Relationship between mycelial morphology, cell wall composition and product formation of rhizopus arrhizus
Morrin, Mary C (1989) Relationship between mycelial morphology, cell wall composition and product formation of rhizopus arrhizus. PhD thesis, Dublin City University.
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Pelleting of hyphae of Rhizopus arrhizus commences 9-10 h after inoculation, and not at a pregermination stage as for other fungi. The anionic polymers carboxymethylcellulose (CMC) and Carbopol-934 prevent pelleting, causing dispersal of growth of most species of Rhizopus, including R. arrhizus, when used as media supplements. The non-ionic polymer methylcellulose also dispersed growth, but less effectively. The specific growth rate of mycelia in control (unsupplemented) and in polymer-supplemented media was similar until 24 h, when growth became restricted in control medium. Polymer supplementation promoted increased biomass production, but in the case of Carbopol, this increase may be partly due to the tightly bound polymer, as indicated by scanning electron microscopy and biomass studies, particularly at low pH's. Hyphal extension zones and branch points of mycelia from Carbopol-supplemented media at low pH did not fluoresce when treated with Calcofluor White, unlike those from control, CMC- or Carbopol-supplemented media at higher pH values.
The cell walls of dispersed mycelia from viscous media had a higher concentration of hexosamines (34-35%) and a lower concentration of protein (7-6%) compared to the cell walls of pelleted (24% hexosamines/18% protein) or less finely dispersed mycelia (23% hexosamines/13% protein). Results from acid/alkali extraction indicate that a greater proportion of glucuronan is held in non-glucosamine linkages in walls from pelleted than from dispersed mycelia. The analysis of the chitin component of the cell walls by X-ray diffraction demonstrated less crystallinity in the cell walls isolated from Carbopol-supplemented media compared to the other cell wall types examined.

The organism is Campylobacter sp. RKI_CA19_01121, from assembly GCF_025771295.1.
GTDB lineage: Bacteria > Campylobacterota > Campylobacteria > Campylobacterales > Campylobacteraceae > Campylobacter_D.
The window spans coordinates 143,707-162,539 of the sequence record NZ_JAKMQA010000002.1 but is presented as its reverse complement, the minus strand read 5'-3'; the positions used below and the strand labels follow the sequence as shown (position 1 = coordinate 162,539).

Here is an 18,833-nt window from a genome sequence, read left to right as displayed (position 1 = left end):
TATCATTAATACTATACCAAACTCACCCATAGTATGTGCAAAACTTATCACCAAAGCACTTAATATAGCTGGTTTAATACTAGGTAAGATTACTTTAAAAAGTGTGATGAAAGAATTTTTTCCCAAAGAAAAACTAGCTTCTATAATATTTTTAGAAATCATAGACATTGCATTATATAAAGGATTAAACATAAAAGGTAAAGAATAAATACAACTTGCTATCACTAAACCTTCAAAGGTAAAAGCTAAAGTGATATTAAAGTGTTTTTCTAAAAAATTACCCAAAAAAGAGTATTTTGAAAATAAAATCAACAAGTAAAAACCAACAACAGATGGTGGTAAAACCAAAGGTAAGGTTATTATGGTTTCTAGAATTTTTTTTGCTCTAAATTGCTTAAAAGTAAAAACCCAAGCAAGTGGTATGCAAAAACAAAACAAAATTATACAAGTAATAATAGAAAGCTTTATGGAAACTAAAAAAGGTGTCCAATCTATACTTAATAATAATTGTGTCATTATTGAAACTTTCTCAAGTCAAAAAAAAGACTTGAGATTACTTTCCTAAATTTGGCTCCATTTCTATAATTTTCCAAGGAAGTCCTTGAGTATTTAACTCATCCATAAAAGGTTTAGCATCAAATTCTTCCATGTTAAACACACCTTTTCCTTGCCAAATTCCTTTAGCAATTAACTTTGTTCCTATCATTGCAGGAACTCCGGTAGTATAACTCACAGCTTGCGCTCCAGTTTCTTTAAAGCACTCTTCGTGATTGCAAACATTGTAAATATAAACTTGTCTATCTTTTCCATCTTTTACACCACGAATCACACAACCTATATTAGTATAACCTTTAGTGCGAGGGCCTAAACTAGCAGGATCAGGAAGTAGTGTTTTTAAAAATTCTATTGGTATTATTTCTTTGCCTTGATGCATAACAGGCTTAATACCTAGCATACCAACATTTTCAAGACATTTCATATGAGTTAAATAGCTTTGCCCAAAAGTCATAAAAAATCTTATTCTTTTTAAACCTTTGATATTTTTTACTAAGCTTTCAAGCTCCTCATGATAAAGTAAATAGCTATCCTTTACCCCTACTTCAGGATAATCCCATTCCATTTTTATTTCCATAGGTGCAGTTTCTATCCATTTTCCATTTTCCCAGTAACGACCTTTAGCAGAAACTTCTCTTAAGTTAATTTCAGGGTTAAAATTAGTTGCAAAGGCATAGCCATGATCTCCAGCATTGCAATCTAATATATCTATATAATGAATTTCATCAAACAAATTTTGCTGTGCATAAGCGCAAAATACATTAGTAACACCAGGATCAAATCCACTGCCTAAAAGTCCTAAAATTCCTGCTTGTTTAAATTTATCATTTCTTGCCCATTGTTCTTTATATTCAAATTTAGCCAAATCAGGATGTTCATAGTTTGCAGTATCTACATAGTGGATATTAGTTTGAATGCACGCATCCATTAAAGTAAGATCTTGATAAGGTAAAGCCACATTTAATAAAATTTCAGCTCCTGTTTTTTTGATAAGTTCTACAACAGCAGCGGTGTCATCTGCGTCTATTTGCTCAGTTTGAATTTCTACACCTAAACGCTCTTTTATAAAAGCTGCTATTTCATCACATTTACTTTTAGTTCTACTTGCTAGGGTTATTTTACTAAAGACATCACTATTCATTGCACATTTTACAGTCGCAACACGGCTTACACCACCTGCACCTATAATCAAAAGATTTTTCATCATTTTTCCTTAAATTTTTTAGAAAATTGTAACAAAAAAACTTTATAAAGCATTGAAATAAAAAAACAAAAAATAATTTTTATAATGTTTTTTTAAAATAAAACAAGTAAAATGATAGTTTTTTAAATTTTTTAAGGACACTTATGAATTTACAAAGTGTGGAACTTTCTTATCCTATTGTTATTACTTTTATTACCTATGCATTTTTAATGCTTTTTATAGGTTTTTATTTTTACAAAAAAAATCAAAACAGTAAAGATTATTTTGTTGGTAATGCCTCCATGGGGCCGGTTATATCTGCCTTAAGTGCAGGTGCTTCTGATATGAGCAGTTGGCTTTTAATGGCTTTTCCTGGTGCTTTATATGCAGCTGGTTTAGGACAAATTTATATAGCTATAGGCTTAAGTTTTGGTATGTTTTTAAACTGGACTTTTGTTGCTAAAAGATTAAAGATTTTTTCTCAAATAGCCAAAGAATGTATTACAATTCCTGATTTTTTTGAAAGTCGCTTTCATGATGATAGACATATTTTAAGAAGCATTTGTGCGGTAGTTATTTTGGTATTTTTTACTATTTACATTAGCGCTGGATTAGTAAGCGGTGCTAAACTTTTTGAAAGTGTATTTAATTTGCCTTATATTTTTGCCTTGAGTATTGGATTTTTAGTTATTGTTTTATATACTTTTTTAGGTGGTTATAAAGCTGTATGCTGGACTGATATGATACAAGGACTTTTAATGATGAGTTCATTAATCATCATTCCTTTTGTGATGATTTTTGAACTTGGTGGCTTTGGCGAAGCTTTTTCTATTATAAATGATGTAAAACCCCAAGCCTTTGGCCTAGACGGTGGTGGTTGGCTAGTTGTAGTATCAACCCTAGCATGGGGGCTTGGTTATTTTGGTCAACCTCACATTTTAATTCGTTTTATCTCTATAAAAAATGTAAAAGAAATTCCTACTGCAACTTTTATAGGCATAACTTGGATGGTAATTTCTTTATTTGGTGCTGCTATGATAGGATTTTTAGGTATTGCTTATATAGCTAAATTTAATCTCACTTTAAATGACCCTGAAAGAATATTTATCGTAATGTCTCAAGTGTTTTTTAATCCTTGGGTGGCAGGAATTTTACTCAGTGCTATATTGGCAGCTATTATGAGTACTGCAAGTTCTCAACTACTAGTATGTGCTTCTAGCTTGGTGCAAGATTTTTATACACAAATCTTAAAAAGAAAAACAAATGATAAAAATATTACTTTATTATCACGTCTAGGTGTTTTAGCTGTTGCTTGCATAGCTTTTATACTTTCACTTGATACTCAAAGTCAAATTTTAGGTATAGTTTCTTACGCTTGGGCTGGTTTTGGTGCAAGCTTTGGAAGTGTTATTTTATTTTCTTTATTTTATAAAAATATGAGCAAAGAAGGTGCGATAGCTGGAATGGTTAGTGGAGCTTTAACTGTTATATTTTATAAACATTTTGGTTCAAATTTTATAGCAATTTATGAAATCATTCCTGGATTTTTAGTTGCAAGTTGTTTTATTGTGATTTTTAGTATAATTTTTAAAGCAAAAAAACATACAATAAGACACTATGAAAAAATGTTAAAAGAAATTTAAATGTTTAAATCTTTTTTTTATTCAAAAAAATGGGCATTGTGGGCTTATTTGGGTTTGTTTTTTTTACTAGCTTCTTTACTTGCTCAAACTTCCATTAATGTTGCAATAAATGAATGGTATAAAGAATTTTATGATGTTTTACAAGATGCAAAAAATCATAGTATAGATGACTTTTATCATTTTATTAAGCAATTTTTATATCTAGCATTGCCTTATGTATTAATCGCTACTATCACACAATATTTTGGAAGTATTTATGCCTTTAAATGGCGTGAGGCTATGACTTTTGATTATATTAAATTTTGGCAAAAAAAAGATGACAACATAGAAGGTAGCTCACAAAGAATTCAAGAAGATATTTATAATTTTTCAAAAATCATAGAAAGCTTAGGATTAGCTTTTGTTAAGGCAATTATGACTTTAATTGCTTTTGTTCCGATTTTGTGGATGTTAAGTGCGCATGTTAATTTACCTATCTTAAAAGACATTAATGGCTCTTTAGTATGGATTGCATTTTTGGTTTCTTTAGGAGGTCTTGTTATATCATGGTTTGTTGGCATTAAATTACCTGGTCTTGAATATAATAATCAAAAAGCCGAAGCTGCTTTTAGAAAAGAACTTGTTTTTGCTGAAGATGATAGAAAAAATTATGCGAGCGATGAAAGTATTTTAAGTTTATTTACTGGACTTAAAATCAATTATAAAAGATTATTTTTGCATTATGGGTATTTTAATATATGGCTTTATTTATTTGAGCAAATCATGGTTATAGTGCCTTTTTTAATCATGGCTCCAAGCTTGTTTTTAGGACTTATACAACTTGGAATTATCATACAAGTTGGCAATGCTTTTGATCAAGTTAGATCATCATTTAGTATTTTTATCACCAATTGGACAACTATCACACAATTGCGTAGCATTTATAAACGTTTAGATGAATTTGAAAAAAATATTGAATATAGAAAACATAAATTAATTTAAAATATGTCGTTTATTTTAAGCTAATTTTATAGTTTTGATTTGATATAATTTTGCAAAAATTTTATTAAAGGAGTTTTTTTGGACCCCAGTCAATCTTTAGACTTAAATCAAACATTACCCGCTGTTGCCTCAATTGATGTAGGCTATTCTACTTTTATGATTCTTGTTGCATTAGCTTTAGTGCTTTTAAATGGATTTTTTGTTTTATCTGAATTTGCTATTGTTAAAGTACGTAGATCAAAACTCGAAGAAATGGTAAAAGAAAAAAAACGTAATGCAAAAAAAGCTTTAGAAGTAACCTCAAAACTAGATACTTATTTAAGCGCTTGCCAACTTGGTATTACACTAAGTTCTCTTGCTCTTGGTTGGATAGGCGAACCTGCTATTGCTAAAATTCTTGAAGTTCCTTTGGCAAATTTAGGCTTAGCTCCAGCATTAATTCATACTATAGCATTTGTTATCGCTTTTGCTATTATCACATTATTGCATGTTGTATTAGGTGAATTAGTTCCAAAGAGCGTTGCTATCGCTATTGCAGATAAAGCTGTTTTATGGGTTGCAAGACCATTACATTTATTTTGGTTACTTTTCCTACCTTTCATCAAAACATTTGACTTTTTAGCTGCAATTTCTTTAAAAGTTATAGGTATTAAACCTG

The presence of solid or semi-solid medium components were necessary to promote production of glucoamylase by R. arrhizus. The presence of Carbopol inhibited glucoamylase production. It was also shown to inhibit fumaric acid production when mycelia were grown in' its presence and when used in the biotransformation media using pre-grown mycelia. Dispersed filamentous mycelia from CMC-supplemented medium produced the highest yields of fumaric acid in batch culture and in biotransformation studies. However in pH controlled fermenters, where higher aeration/agitation rates
prevented densley-packed pelleting, the control mycelia produced the highest yields. Dispersed mycelia from CMC-supplemented medium also had the highest specific capacity to convert progesterone to 1la-hydroxyprogesterone. 48 h congealed mycelia from control medium manifested a low metabolic rate and poor rates of biotransformation.
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